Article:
Lisbon’s Kristy Coleman shoots during a unified basketball game against Brunswick at Brunswick High School on Monday. (Eric Maxim/Brunswick Times Record)

BRUNSWICK — It didn’t take long for the excitement to begin at Brunswick High School on Monday afternoon as the Dragons hosted the unified basketball team from Lisbon High School. From the opening tip to the final horn the two teams battled throughout, with the Greyhounds coming out on top, 61-38.

Lisbon’s Michael Farrington led all scorers with 20 points, while Brunswick’s Nate Hall had 18.

Lisbon’s Cameron Segovia netted 10 points followed by Wes Lucas’ nine. Brunswick’s John Johnson chipped in with eight points for the Dragons, while Chandler Taylor added four.

Lisbon scored quickly, getting a pair of baskets each from Farrington and Segovia to jump out to an 8-0 lead early in the first half.

Brunswick got on the scoreboard with a Taylor basket midway through the opening frame, but Lisbon went on a 12-0 run, capped by a Lynn Feely hoop, before Taylor scored again, ending the run. Lisbon led 20-4 with 6:49 remaining.

The Greyhounds used their height advantage underneath, grabbing rebounds after Brunswick misses and pushing the ball down the court on offense. Lisbon’s Dawson Martel got in the scoring column, tallying eight first-half points, including a basket off an unselfish assist from Teegan Mattson after a rebound.

Hall began to warm up for Brunswick. The junior’s first basket came with 3:39 remaining, cutting the Lisbon lead to 26-8. After a couple of Lisbon hoops, Hall connected on a basket from behind the arc with 33 seconds left.

Hall made it back-to-back with another 3-pointer following a Lisbon miss, but a Lucas trey at the buzzer pushed the Lisbon lead back to 33-14 after the first 20 minutes.

Farrington had 10 first-half points, while Segovia chipped in with six and Lucas added five. Kristy Coleman also registered a basket for two points for the visiting Greyhounds.

To go with Hall’s eight points, Taylor finished the half with four, while Lukas Umbriaco had two for the Dragons.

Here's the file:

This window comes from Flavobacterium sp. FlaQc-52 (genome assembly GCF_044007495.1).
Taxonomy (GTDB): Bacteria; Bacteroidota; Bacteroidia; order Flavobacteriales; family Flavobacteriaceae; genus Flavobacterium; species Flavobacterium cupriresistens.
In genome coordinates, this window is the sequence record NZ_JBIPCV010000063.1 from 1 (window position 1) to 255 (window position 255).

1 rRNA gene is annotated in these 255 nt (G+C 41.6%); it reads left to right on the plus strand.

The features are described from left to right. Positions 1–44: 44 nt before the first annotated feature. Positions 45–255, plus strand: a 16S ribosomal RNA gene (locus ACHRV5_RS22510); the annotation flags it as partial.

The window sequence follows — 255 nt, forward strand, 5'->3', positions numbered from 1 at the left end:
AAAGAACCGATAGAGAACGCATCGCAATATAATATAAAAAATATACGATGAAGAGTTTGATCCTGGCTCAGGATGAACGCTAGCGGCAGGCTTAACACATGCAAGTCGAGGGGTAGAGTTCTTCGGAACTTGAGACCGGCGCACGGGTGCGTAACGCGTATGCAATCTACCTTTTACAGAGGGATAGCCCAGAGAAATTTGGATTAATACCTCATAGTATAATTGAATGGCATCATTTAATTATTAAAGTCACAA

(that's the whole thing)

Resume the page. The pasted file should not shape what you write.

“It’s a good feeling to go out and play. Everyone seems to go out and have fun,” Umbriaco said. “We have good players and we all try hard.”

Play continued in the second half with more offense from Farrington. The post player’s guards continued to feed him the ball underneath, and the sophomore responded, banking layups off the backboard for two points apiece. Farrington found the basket five more times in the second half.

“It’s fun to play basketball,” Farrington said. “My teammates got me the ball 10 times today.”

Trailing 41-20, Hall got back behind the 3-point line and hoisted a couple more shots. He sank two more treys and the Dragons cut the lead to 43-26.

“I like to shoot, it’s something I’ve worked on,” Hall said.

A steal and a layup from Brunswick’s Johnson with nine minutes left gave the Dragons a little life, but Lisbon proved too much, getting second-half baskets down the stretch from Misty Coleman, Kristy Coleman, Segovia, Lucas and Feely to pull away for the victory.

Brunswick fought to the end, playing until the final whistle. Mason Blodgett and Logan Demers each scored second-half baskets while Johnson scored all eight of his points in the final 20 minutes.

Hall hit a jumper just inside the 3-point arc to end with 10 second-half points.

Hall’s play didn’t go unnoticed from his teammate.

“Nate Hall, number 33, he can shoot 3-pointers real well,” Umbriaco said. “John Johnson carries the ball for us too.”

“The kids have the opportunity to go and play basketball,” Lisbon coach Jonah Sautter said. “For me, it’s all about watching them go out and have fun. They don’t like to lose, but either way, they always seem to have fun.”

The players and coaches shook hands after the game ended, complimenting each other on a well-played game, sharing laughs with teammates and family members.

Not too many were concerned with the 61-38 final, and that’s usually how it is, according to Brunswick coach Nancy Burnette.

“Most of these kids know the score, but they don’t really care,” Burnette said. “Just the fact that they are on a team, it’s something they can relate to others in school. They are part of a team and when they see each other in the hallways, they high-five each other.

“Other kids will ask if they have a game today. It means so much to them to have their peers interested in what they’re doing. To me, that’s the biggest things these kids take away from this.”


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